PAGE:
"Don't worry – I'll watch after him. He won't have to face the press vultures completely alone. I suppose I'm the closest thing he has to family now." She smiled to herself. "He calls me Siha… which is good, because I don't think I could handle 'aunt', let alone… "
The book never painted her and Thane's relationship as anything but professional, and thanks to help from her good friend, Liara "the Shadow Broker" T'Soni, Kara's money had been thoroughly laundered, leaving no trace that she'd spent months on Earth. The biography served as a rallying cry for Drell rights, and in the post-Reaper climate, aide was flowing more freely than in even the eldest Asari matriarch could recall before.
"I think the world is starting to see you as I do... did. Not that he glamorized what you did. But you should see him talking to the press. That firecracker was born for the spotlight, I'm telling you. A real ham for the cameras; he's using it towards a good cause, though. People are talking about your people's relationship with the Hanar – bringing things like the Compact to light. The Council is even funding research into a cure for Kepral's Syndrome. It's like the whole universe just had a near death experience; re-evaluating how they approach life, and the world." She sighed. "Why does change always take such awfulness to be birthed? But I guess it's like you said about your son; the most beautiful roses are born from the most fertilized dirt." She scrunched her nose up for moment. "I still don't like you comparing yourself to manure filled dirt, though."
Kolyat's book, which also mentioned Mordin's research, and the manic little Salarian found himself in the position to leave a lifesaving legacy when he died, which despite his "advanced " years, didn't seem like it would be too soon. The Council had agreed to fund efforts at curing the Drell lung disease, in addition to finding ways to limit damage in the meantime.
"The Council wants me to make me a diplomat to non-Citadel races. I'm not sure how I feel about that – being stuck behind a desk. I've got time to think about it, in any case, hopping from relay to relay drumming up relief credits for the rebuild from donors."
"I guess we both know I'm stalling at this point…" Shepard shut her eyes, leaving only the golden color of a sunset shining through her eyelids to see. "I kept my promise," she said in a low voice. The smell of soil and cactus blossom danced on the hot breeze that seemed to caress her skin, echoing a strange feeling of intimacy. Her head dropped, eyes still closed, with her chin coming to rest against her collarbone.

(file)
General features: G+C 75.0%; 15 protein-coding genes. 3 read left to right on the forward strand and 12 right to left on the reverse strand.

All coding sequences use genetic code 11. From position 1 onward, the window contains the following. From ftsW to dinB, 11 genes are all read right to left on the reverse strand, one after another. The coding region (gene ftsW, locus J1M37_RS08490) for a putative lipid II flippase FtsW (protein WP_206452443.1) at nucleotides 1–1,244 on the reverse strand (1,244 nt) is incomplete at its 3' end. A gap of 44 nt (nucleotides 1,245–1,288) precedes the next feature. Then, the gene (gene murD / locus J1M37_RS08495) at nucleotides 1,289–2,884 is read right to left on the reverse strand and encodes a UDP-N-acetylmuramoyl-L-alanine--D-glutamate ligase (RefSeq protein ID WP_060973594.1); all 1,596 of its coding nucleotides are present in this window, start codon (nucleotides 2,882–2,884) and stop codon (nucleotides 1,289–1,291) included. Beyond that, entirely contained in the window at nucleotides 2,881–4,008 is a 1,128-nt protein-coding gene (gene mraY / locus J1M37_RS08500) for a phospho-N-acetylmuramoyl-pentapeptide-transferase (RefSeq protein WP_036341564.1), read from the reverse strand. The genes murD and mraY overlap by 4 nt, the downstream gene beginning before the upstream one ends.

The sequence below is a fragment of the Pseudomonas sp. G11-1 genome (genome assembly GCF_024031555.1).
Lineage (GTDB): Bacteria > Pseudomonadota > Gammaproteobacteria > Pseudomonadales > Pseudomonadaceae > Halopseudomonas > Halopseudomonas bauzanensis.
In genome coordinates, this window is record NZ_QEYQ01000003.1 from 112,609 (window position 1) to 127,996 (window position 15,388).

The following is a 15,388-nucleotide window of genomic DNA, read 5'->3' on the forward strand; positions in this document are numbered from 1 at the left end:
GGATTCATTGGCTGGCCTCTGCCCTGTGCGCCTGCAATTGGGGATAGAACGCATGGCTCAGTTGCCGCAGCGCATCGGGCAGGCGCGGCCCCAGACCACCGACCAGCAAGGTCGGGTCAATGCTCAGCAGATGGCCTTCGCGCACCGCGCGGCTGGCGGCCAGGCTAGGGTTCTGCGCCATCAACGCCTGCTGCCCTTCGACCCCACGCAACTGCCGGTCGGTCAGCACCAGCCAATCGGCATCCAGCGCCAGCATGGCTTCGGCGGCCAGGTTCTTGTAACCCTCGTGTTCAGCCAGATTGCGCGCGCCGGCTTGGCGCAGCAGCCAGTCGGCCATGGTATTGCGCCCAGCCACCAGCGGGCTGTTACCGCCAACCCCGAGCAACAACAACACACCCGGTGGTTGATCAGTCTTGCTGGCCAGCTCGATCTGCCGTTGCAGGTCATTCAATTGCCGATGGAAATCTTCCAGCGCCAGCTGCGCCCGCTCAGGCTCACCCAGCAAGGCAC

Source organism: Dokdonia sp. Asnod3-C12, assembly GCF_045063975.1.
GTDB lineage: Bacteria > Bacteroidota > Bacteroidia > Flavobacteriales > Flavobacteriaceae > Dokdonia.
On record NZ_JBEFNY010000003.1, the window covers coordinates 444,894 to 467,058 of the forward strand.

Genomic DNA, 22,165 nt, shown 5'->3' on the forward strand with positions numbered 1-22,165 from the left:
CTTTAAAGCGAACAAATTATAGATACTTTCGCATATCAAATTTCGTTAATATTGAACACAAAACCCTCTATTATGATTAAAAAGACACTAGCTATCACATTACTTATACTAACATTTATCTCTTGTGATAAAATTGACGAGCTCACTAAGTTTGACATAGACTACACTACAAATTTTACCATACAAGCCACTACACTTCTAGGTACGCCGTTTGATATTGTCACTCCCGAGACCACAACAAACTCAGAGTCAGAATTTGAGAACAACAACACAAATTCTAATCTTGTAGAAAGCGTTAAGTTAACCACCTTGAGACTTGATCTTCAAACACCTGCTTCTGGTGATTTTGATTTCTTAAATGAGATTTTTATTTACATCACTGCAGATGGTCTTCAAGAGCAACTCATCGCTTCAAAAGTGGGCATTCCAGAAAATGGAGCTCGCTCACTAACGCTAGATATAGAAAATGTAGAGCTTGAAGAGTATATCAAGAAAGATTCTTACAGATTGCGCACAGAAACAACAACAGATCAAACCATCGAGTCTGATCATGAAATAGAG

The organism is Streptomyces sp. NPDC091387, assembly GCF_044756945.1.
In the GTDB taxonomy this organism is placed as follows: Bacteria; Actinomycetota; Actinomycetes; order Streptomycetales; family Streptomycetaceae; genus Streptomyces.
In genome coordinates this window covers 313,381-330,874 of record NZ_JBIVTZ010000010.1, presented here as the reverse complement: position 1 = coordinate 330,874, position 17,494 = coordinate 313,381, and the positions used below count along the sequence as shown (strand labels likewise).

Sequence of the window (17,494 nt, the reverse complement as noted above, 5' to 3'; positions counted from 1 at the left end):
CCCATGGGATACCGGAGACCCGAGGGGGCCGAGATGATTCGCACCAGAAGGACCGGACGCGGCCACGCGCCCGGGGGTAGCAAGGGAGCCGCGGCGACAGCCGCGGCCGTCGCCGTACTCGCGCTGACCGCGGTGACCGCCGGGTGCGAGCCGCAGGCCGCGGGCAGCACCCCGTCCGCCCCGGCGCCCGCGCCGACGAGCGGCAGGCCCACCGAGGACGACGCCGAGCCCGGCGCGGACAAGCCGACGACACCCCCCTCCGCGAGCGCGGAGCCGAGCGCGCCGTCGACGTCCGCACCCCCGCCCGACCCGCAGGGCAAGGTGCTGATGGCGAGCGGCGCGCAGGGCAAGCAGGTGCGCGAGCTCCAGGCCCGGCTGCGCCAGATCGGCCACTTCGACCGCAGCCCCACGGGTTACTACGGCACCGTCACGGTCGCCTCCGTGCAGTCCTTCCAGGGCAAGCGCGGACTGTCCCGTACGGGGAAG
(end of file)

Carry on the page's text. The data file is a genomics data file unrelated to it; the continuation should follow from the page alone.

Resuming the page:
"It didn't go so well. Not at first, anyway. I couldn't help but feel like I was betraying you. It's stupid, I know. I realized, eventually, that the anger wasn't all about him. You know how they say that the things you hate most in another person are the ones that reflect your own faults? I realized that that was my problem. And that I wasn't letting you go, the same as Kaidan hadn't let me go when I died." She shook her head in a barely perceptible movement. "And I realized I wasn't keeping my promise to you; not the spirit of it. And that made me feel like I was betraying you even more."
Another hot breeze picked up for a moment and lit up cool streaks down her cheeks and Kara realized that they were tears. She wasn't crying, so much as releasing something. "I think everything is going to be just fine… better than fine."
She sat in silence for a while, listening to desert – so dead looking, yet so full of life, a smile creeping onto her face. "Happy birthday, Thane. I love you." She retrieved a metal placard from the knapsack behind her and retrieved a copper statue of a female Drell with six arms, each left hand holding a sword and arrow respectively, and in the right a massive shield. It stood up to about to her knees. The base had an engraved placard which simply read: "Your Siha, Always." "I'll always be here with you," she said resolutely. She ran her fingers through the soil one last time before standing up, bowing her head, and finally turned away slowly.